Even if the influencer isn’t considered to be trading, it’s more likely that the products or services received where there’s an agreement in place are not gratuitous – and therefore are likely to be taxable. In this case, a close inspection of any such agreement is needed to check whether it amounts to an enforceable contract. Additionally, if an influencer has requested a product, the arrangement is less likely to be gratuitous and therefore more likely to be taxed.

Where the product is given to a self-employed influencer, without the influencer providing consideration (ie, posting a picture or review), the tax treatment can depend on whether the influencer is considered to be trading or not. If the influencer is not trading, HMRC’s view is that voluntary gifts are not taxable under the sweep-up provisions of Pt 5 of ITTOIA 2005. Where the influencer is trading, the tax treatment of voluntary gifts received is less clear. HMRC relies on case law for interpretation, setting out some relevant cases at BIM41810. One of the examples given is a voluntary gift received that is attached to a pre-existing source such as a vocation. The same manual goes on to state that, “voluntary payments designed in some way to augment the consideration payable for goods or services whether past, present or future, are taxable”.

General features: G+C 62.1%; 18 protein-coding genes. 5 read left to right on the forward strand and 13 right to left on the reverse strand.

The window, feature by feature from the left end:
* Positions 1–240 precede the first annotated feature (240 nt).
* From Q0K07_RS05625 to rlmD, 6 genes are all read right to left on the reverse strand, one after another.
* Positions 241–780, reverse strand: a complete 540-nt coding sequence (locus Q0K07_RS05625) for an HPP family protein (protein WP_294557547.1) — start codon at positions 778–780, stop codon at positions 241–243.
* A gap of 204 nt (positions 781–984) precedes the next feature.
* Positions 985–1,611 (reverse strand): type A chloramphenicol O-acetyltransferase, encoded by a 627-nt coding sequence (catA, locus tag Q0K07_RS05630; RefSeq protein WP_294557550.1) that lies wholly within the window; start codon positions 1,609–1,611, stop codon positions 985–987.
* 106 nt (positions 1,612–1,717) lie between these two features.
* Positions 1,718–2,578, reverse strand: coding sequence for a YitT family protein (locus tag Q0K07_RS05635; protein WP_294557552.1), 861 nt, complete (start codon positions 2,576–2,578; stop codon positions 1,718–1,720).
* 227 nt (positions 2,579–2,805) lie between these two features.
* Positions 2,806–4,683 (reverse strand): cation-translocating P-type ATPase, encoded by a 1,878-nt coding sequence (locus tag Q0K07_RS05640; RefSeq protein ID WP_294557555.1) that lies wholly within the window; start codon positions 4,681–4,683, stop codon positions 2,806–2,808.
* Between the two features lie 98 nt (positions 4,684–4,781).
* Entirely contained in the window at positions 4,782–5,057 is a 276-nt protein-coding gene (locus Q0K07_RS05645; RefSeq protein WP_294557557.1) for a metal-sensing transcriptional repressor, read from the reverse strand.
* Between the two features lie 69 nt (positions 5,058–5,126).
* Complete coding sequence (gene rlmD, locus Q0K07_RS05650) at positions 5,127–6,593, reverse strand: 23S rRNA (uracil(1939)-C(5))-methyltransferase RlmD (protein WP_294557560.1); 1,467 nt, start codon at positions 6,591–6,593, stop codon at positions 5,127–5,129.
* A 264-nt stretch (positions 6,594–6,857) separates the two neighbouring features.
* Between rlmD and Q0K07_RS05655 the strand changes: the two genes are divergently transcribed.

However, if a self-employed influencer receives gifts without an agreement to post a review or picture, but then subsequently does post, a close examination of the facts will be required. This is likely to be disclosed under the CMA rules as being a paid advert.

Trading or non-trading influencer? 

The line between being a trading influencer and a non-trading influencer isn’t clear. Many professions have specific guidance to help determine what’s taxable and what’s tax deductible, but there’s currently no guidance available for social media influencers.